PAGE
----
Trust and Trustability
How Promise Theory tells us trust is really an economy of attention
“Trust is one of the most commonplace ideas in our lives, at the root of almost everything we do, and yet it remains an elusive idea that we hand-wave about and even dismiss as part of the moral mystique of the human condition.”
So begins a summary of the Promise Theory of trust, that I’ve worked on as part of a project to understand the role of trust in our modern cybernetic society. Trust is upheld as one of the major challenges in the Internet age, where new power tools for deception and broadcasting have been handed to Everyman as part of a dream of freedom (freedom to do, but not freedom from harm).
In this short summary I want to try to explain how trust is really about how much effort we choose to put into watching over a process designed to keep some kind of promise. It’s a measure of our anxiety, perhaps, but based on some assessment made with (often) incomplete information.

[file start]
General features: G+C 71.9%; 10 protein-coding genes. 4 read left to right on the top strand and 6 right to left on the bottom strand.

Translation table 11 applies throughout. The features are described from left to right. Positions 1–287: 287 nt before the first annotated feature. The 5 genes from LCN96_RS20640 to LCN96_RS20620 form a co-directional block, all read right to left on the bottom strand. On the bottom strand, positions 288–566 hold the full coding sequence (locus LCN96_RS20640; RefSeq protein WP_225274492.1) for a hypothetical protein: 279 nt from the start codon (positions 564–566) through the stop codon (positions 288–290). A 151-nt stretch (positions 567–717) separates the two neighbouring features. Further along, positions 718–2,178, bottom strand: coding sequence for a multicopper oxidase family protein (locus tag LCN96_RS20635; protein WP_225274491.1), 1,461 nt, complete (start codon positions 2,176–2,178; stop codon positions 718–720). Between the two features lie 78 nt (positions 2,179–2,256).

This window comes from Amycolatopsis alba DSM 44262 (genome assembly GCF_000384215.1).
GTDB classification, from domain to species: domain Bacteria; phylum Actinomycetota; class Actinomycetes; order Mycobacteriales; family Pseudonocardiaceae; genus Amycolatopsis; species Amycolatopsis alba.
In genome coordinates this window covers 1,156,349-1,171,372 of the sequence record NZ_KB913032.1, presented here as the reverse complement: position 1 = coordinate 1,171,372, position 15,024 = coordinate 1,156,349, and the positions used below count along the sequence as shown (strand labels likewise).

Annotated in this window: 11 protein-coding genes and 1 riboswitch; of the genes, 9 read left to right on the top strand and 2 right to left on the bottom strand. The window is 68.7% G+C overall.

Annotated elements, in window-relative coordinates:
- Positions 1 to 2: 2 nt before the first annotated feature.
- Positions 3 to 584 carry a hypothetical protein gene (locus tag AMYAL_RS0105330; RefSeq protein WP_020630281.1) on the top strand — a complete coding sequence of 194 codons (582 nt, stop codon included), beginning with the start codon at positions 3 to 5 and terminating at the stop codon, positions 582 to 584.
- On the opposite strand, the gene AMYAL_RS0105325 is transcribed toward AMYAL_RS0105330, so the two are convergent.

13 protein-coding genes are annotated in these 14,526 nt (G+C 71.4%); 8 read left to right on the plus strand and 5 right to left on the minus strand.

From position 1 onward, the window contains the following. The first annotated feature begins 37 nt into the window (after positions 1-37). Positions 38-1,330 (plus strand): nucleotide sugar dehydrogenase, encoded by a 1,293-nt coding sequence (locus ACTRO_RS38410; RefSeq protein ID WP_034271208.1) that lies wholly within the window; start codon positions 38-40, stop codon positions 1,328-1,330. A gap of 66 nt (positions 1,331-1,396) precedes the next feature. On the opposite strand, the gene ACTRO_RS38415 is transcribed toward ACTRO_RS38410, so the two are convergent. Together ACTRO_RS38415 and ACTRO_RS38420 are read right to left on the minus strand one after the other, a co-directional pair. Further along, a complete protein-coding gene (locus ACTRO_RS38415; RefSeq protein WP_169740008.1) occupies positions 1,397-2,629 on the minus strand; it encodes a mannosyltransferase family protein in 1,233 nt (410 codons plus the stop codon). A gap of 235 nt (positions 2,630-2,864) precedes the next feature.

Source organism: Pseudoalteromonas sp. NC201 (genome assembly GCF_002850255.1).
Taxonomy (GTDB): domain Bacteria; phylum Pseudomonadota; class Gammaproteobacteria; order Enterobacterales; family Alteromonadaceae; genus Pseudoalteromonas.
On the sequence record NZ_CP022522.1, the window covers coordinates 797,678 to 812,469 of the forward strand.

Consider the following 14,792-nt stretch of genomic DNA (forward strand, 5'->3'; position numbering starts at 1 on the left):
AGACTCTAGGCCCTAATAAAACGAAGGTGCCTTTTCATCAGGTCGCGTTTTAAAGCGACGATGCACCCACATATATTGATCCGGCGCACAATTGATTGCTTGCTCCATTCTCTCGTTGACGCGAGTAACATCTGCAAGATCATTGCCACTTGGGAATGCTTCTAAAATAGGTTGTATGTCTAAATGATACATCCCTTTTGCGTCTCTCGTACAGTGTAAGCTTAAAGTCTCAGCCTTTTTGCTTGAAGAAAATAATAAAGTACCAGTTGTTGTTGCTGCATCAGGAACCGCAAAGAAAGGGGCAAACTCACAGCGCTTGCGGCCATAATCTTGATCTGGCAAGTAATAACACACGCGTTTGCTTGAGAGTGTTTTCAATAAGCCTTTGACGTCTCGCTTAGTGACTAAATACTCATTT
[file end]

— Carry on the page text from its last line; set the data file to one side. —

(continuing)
The literature on trust is enormous, but almost none of it attempts to determine what role trust plays in life. That’s something researchers have taken entirely for granted. They focus rather on what leads people to trust or mistrust, as if knowing that is simply useful. But if we don’t know what trust “does”, why should we care?
Ironically, the new Promise Theory of trust tells us that taking something (like trust) for granted is a naturally trusting reaction. We would rather trust trust than expend effort to understand it or hear about what it is. According to the Promise Theory, trust is a counting currency, something a bit like energy, that we use to put a number on work. In this case, it relates to the effort to obtain information — not just any information, but information about whether everything is as it should be: whether a promise is on target to being kept. Unlike physics, Promise Theory is not only about dynamics. It also adds the question of more detailed semantics of information (see my book In Search of Certainty for more details about semantics).
Trust and Promise Theory have had a long association, going back to 2007, when I was seconded to a retreat in Germany with my friend and collaborator Jan…